WSJ News Exclusive | U.S., EU Forge Closer Ties on Emerging Technologies to Counter Russia and China


A global chip shortage is affecting how quickly we can drive a car off the lot or buy a new laptop. WSJ visits a fabrication plant in Singapore to see the complex process of chip making and how one manufacturer is trying to overcome the shortage. Photo: Edwin Cheng for The Wall Street Journal

BRUSSELS—The U.S. and European Union plan to cooperate more on technology regulation, industrial development and bilateral trade following President Biden’s visit, in a bid to help Western allies better compete with China and Russia on developing and protecting critical and emerging technologies.

Central to the increased coordination will be a new high-level Trade and Technology Council the two sides unveiled Tuesday. The aim of the TTC is to boost innovation and investment within and between the two allied economies, strengthen supply chains and avert unnecessary obstacles to trade, among other tasks.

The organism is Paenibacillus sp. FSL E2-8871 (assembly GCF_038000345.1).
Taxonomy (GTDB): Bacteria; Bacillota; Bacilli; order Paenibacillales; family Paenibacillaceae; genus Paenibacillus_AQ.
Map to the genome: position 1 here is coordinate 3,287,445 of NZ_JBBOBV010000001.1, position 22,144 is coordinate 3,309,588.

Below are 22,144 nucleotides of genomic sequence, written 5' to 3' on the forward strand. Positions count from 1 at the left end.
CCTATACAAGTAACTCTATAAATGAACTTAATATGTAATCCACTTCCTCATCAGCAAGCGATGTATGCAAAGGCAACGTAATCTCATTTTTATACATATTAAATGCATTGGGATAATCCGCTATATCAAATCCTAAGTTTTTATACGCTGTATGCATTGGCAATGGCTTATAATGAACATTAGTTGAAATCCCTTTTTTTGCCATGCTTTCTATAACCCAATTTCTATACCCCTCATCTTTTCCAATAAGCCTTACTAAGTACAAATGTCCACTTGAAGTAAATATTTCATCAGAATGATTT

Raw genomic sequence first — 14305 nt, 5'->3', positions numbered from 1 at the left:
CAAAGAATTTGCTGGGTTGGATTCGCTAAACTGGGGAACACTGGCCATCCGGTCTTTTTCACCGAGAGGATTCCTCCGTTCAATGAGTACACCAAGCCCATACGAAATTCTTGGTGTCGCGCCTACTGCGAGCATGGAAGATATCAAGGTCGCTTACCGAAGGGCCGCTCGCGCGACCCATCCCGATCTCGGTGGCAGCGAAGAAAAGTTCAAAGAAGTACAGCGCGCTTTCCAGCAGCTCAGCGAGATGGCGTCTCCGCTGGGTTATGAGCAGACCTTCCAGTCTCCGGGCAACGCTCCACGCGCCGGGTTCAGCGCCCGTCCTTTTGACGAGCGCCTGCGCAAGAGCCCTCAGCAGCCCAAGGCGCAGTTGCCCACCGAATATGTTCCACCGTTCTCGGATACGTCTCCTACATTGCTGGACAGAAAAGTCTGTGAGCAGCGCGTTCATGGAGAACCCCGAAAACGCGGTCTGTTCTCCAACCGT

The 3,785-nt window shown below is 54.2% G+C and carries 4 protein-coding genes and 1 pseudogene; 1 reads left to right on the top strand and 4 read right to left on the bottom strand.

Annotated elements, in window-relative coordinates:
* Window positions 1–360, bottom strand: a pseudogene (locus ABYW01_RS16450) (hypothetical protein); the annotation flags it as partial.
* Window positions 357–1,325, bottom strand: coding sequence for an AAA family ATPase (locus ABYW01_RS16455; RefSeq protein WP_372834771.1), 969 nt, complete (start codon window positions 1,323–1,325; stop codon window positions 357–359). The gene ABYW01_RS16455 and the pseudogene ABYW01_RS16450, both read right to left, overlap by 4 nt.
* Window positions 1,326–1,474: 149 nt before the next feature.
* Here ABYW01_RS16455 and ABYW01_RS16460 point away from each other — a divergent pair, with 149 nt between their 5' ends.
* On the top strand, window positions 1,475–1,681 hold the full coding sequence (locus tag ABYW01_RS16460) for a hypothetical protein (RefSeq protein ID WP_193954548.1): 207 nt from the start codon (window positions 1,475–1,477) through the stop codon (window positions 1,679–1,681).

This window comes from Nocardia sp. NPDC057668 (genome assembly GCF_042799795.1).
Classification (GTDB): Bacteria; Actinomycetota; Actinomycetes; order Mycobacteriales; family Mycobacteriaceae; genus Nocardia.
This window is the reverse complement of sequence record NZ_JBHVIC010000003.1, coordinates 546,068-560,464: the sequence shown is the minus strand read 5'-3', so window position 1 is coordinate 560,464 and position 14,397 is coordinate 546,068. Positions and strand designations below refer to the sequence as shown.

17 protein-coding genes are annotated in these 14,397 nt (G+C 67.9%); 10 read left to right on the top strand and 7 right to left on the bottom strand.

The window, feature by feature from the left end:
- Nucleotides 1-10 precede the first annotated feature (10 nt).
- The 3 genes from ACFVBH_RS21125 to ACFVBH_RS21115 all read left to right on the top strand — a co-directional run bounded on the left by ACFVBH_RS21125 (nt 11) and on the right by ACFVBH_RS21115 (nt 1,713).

“You see the possibility for alignment,” said European Commission Executive Vice President Margrethe Vestager in an interview.

In a sign of both sides’ aspirations for the council, it will be co-chaired on the U.S. side by Secretary of State Antony Blinken, Commerce Secretary Gina Raimondo and U.S. Trade Representative Katherine Tai. The EU side will be co-chaired the Ms. Vestager, the bloc’s top competition and digital-policy official, and fellow Executive Vice President Valdis Dombrovskis, who handles trade.

As the EU’s top antitrust enforcer, Ms. Vestager has gained prominence for her cases against U.S. tech giants including Apple Inc., Google parent Alphabet Inc. and Facebook Inc. Former presidents Barack Obama and Donald Trump both said her policies unfairly targeted American companies.